Under sail, I tie a very wide bowline knot at the end of a line made fast at the bow and led aft on the lee side. I just have to pass close to the mooring ball at very low speed (as if I were recovering a MOB) and throw the bowline over the ball. It sinks under the ball and I heave the line in, to bring the ball to the bow.

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Old 31-05-2011, 18:09   #20
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Re: How to Setup Your Sailboat for Single Handed Sailing

Run the halyards to the cockpit easy enough to do, you can also add a downhaul for your foresail which will allow you to haul it down and tie off so it cannot flair up on you, and tighting the sheet line will keep it dry as well. down the port side run 4 blocks off the toe rail for your rode, install a bow roller with the last block off the main cleat, run your rode to stern and store in a bucket in your hatch, also you can use a winch as well to bring it up and have a cleat there to lock it down and keep in storage position, its a kinda poormans windlass.
also picking up a mooring from the stern will be near impossible, you have enough just keeping it some what aligned with the prop wash on your blade, and she turns like a brick in reverse ( I know I own a hull#962 1976 G-26) so your better off rigging up a tie line from the bow along the outside and pick up from the cockpit and when ready then go forward to make fast for the day or night. As for the autohelo, the ah800 which is what i use works great and I also have a tiller brake installed for the quick junts to the cabin for coffee or soup or what have ya.
I did mine this year along with complete re wire and pre wired for my solar which should be on by july. just building the davits and panel rack at the moment.
have you got a dodger on ?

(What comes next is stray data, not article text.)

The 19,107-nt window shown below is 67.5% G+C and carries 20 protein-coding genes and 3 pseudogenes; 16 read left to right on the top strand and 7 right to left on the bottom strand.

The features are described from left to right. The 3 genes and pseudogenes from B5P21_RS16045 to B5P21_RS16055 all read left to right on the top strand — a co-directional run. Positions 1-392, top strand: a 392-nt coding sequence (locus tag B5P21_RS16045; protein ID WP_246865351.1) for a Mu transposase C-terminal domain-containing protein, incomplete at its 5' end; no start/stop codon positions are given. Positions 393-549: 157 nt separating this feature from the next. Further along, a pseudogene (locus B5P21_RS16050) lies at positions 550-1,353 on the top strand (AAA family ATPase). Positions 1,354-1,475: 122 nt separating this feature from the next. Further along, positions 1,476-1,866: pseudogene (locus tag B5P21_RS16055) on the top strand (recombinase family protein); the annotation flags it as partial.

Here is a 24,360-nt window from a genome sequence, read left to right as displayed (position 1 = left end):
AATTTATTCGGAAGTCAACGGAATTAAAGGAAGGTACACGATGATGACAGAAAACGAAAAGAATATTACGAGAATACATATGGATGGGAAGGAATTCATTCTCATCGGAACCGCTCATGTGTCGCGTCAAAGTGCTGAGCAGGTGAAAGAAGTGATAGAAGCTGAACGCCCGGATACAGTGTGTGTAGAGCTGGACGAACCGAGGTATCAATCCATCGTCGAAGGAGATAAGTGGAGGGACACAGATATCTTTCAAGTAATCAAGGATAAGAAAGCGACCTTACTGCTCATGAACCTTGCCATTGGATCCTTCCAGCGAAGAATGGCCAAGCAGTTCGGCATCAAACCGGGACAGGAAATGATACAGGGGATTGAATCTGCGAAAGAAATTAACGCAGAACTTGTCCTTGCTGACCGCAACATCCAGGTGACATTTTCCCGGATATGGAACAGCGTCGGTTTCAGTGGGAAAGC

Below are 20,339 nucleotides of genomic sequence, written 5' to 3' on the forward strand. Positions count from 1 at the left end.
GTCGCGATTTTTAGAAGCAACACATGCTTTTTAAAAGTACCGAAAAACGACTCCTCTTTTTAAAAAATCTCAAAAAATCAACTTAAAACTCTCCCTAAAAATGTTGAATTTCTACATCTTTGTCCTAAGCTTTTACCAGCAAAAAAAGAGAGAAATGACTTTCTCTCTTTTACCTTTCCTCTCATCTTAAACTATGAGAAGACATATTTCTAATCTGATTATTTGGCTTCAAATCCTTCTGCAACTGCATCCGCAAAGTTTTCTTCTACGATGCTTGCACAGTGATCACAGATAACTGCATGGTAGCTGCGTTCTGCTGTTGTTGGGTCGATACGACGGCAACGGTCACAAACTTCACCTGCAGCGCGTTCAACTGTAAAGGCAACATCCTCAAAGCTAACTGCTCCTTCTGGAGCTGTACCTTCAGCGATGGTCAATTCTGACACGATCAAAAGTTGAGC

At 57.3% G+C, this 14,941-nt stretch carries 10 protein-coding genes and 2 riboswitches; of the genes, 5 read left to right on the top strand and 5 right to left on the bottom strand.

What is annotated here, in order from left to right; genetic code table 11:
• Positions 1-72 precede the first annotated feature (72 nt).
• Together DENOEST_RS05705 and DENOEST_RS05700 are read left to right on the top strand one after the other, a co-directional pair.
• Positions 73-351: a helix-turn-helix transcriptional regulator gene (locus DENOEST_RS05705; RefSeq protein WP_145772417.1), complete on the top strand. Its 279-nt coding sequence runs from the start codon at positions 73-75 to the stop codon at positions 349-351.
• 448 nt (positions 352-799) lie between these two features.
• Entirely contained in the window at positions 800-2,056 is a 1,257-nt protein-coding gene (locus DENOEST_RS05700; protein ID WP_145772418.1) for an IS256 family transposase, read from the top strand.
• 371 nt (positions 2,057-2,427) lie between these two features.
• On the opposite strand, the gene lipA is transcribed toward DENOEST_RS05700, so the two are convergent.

Also is your main sail reefed already or do you have to turn your boom to reef in, it the old furling boom, if you still have this system the lazy jacks will not work, as they will get wrapped up in the furling boom.
so you either have to have your main punched for reefing to pu on lazy jacks or have a couple bungie cords around and wrap up the main with two bungies, one at the top of the compaionway opening , the second on the other side of the top hatch, as you can reach both from the cockpit.
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Old 20-07-2011, 09:42   #21
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Re: How to Setup Your Sailboat for Single Handed Sailing

Read 'Sailing Alone Around the World' by Joshua Slocum. His boat Spray was over 36 feet in length. He did it in the 19th century with no motor, a compass, sextant, lead line etc. More recently, I have done the same. You can too. Don't let the fear of not having all the latest gadgets get in your way. You can read his book online at: http://www.gutenberg.org/ebooks/6317
...Jim
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Old 20-07-2011, 13:00   #22
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Great book. Read it a couple times. Did you know he couldn't swim? He considered it a waste of time. Interesting trivia for those interested.
http://en.m.wikipedia.org/wiki/Joshua_Slocum
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Old 22-07-2011, 22:53   #23